What Is Your Next Big Thing?

That’s my question today, to you and to myself. What is the next big thing?

Early Morning Influences

I’m inspired to ask this, by two influences that have crossed my path already today, and it’s not even 11am!

First, was finishing Birdcage Walk, the final novel of that most poetic and insightful of writers, Helen Dunmore, who died earlier this year aged just 64.

The book focuses on what a person leaves behind, and asks what traces remain of an individual lifetime?

I read it, not realising that Dunmore was already ill without knowing it when she wrote the book, and afterwards thought it no coincidence that her subconscious had directed her towards this topic. A dark shadow was building in her body, that her mind was aware of before it became obvious in her body.

As a much-admired poet and novelist, Dunmore could look at her legacy of words. Yet she also knew that even the written word can fade away after time.

The book is named after Birdcage Walk, a path through a derelict cemetery in Bristol, where she lived, and where all traces of the people buried there had disappeared into clouds of wild flowers and undergrowth. And that, she suggests in the afterword of her book, is where we are all headed.

Sounds depressing perhaps, but instead I found it inspiring.

I believe that we all end up as part of the rich humus of human existence, indistinguishable from each other. But before that, there’s an opportunity, for creativity, for life – to be part of what Dunmore calls ‘the eagerly living’.

You Don’t Have to be Young!

With this at the top of my mind, I turned on the radio to find a wonderful programme called The Gamble, part of a series about risk and creativity.

The singer Laura Mvula was talking about pushing herself, feeling fear, singing at the top of her range, unaccompanied, from the balcony in the London Barbican. She spoke with beguiling honesty about her desire to extend herself, even though it can be terrifying.

She asked herself: ‘What’s the next big thing?’

As I heard the question, I felt a thrill, but then my pragmatic mind chimed in.

‘She’s young! She’s got time for lots of Big Things. You, Elizabeth, are the same age as Helen Dunmore was when she died. New Big Things are not for you.’

For a moment I believed myself. But then Older Me, who’s never far away, struck up:

‘That is ridiculous! You’re not done until you’re dead. If you want a Big Thing, or a Small one, then you go get it, you hear?’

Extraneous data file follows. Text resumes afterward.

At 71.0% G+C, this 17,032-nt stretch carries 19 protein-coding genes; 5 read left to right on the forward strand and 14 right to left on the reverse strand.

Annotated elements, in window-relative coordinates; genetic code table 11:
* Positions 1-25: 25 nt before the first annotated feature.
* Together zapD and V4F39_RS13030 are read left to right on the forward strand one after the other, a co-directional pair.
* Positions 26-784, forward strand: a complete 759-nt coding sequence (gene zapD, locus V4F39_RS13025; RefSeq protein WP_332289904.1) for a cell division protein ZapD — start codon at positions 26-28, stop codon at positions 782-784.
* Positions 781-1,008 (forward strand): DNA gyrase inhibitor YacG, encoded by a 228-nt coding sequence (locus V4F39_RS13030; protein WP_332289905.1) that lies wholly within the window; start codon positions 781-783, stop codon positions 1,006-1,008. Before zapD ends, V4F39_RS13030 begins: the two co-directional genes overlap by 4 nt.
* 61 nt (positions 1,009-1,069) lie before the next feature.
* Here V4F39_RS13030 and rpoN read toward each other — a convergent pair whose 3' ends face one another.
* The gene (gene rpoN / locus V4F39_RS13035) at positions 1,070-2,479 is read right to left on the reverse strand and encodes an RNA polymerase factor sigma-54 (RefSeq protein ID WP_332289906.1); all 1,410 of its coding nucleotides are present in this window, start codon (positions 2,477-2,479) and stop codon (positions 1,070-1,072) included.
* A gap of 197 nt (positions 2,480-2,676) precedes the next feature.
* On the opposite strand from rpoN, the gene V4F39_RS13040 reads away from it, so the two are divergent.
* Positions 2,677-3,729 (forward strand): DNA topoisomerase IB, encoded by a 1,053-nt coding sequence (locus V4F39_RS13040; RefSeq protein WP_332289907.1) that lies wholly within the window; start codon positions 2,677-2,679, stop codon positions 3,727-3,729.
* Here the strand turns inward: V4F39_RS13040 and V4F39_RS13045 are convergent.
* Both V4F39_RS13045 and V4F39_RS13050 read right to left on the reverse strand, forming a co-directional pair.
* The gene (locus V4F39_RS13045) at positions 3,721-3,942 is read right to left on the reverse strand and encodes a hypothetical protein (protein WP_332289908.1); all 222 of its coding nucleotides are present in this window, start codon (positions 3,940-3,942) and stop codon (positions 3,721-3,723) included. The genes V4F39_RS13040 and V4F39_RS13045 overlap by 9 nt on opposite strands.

And so I leave you with the question.

What is the next Big Thing for you? What can set your heart alight, give you a delicious thrill down the spine, make you want to leap out of bed in the morning?

I don’t know the answer to my own question just yet. I’m going to live it, and see what responses appear. This blog’s in there somewhere. It’s exciting! Thanks Helen, for inspiring me with your words. I’m grateful.

4 thoughts on “What Is Your Next Big Thing?

  1. Barbara Wallis

    Yes, next big things are quite a thing to contemplate, aren’t they. The first reaction is to think big as in dramatic, noticeable, a new commitment or a fresh initiative. All about novelty. And those things can be very tempting, almost seductive, as one decides how to spend the time that retirement frees up (and how lucky to have that). It’s almost as if for some activity to matter it has to be a new departure. But actually, for me, the next big thing might be doing just a bit more of what I’m doing already, with extra curiosity, whether that’s a creative exploration, volunteering for a charity, or getting round to reading books I’ve never quite found time for. Big as in meaningful. Thanks, Elizabeth, very thought-provoking!

    Reply
    1. Elizabeth Post author

      Good point, Big things can be Small things too. As long as they hold meaning for us, it’s all good. Thanks for your comment.

      Reply
  2. abbie

    Thanks for recommending Birdcage Walk, Elizabeth. I look forward to reading it soon. I relate to Barbara’s comment because I am in a time of working on self compassion.

    Today, for Halloween, my 28 year old daughter dressed up as the Galaxy. She painted her forehead purple, splashed with silvery stars. She wore a dark blue sequined gown and attached a flowing cape of black and silver. I loved seeing her preparations but also found myself wondering if I would ever have the opportunity to get dressed up like that again.

    I think my next big thing will be to challenge my growing tendency to stay plain, stay at home. I’d love to dress up like Jane Fonda at the Emmys, take ballroom dance lessons or a writing workshop. It’s exciting to think about making one of these dreams come true.

    Reply
    1. Elizabeth Post author

      Abbie, your daughter’s Galaxy costume sounds fabulous. How inspiring, and I can hear how seeing her has brought your own dreams up to the surface. Maybe there’s one small step you can take today, towards making one of them come true?

      Reply

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